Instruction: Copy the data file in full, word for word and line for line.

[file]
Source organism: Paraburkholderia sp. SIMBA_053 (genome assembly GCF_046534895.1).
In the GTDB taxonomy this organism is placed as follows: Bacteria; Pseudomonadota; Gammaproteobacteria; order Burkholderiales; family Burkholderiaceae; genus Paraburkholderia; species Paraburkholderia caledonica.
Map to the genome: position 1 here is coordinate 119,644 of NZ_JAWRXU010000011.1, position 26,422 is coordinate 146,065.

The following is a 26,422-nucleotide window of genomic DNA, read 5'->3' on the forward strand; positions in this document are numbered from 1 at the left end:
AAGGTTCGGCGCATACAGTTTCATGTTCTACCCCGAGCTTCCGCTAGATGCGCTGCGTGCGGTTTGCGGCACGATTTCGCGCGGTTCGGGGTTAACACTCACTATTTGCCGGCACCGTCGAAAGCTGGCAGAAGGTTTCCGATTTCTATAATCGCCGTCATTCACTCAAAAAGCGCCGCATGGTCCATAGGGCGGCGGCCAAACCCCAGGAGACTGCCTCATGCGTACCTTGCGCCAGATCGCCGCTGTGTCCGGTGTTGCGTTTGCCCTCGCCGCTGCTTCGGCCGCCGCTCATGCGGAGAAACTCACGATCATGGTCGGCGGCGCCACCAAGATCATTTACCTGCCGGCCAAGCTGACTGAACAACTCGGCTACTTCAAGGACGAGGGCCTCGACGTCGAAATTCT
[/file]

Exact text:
Source organism: Paraburkholderia sp. SIMBA_053 (genome assembly GCF_046534895.1).
In the GTDB taxonomy this organism is placed as follows: Bacteria; Pseudomonadota; Gammaproteobacteria; order Burkholderiales; family Burkholderiaceae; genus Paraburkholderia; species Paraburkholderia caledonica.
Map to the genome: position 1 here is coordinate 119,644 of NZ_JAWRXU010000011.1, position 26,422 is coordinate 146,065.

The following is a 26,422-nucleotide window of genomic DNA, read 5'->3' on the forward strand; positions in this document are numbered from 1 at the left end:
AAGGTTCGGCGCATACAGTTTCATGTTCTACCCCGAGCTTCCGCTAGATGCGCTGCGTGCGGTTTGCGGCACGATTTCGCGCGGTTCGGGGTTAACACTCACTATTTGCCGGCACCGTCGAAAGCTGGCAGAAGGTTTCCGATTTCTATAATCGCCGTCATTCACTCAAAAAGCGCCGCATGGTCCATAGGGCGGCGGCCAAACCCCAGGAGACTGCCTCATGCGTACCTTGCGCCAGATCGCCGCTGTGTCCGGTGTTGCGTTTGCCCTCGCCGCTGCTTCGGCCGCCGCTCATGCGGAGAAACTCACGATCATGGTCGGCGGCGCCACCAAGATCATTTACCTGCCGGCCAAGCTGACTGAACAACTCGGCTACTTCAAGGACGAGGGCCTCGACGTCGAAATTCT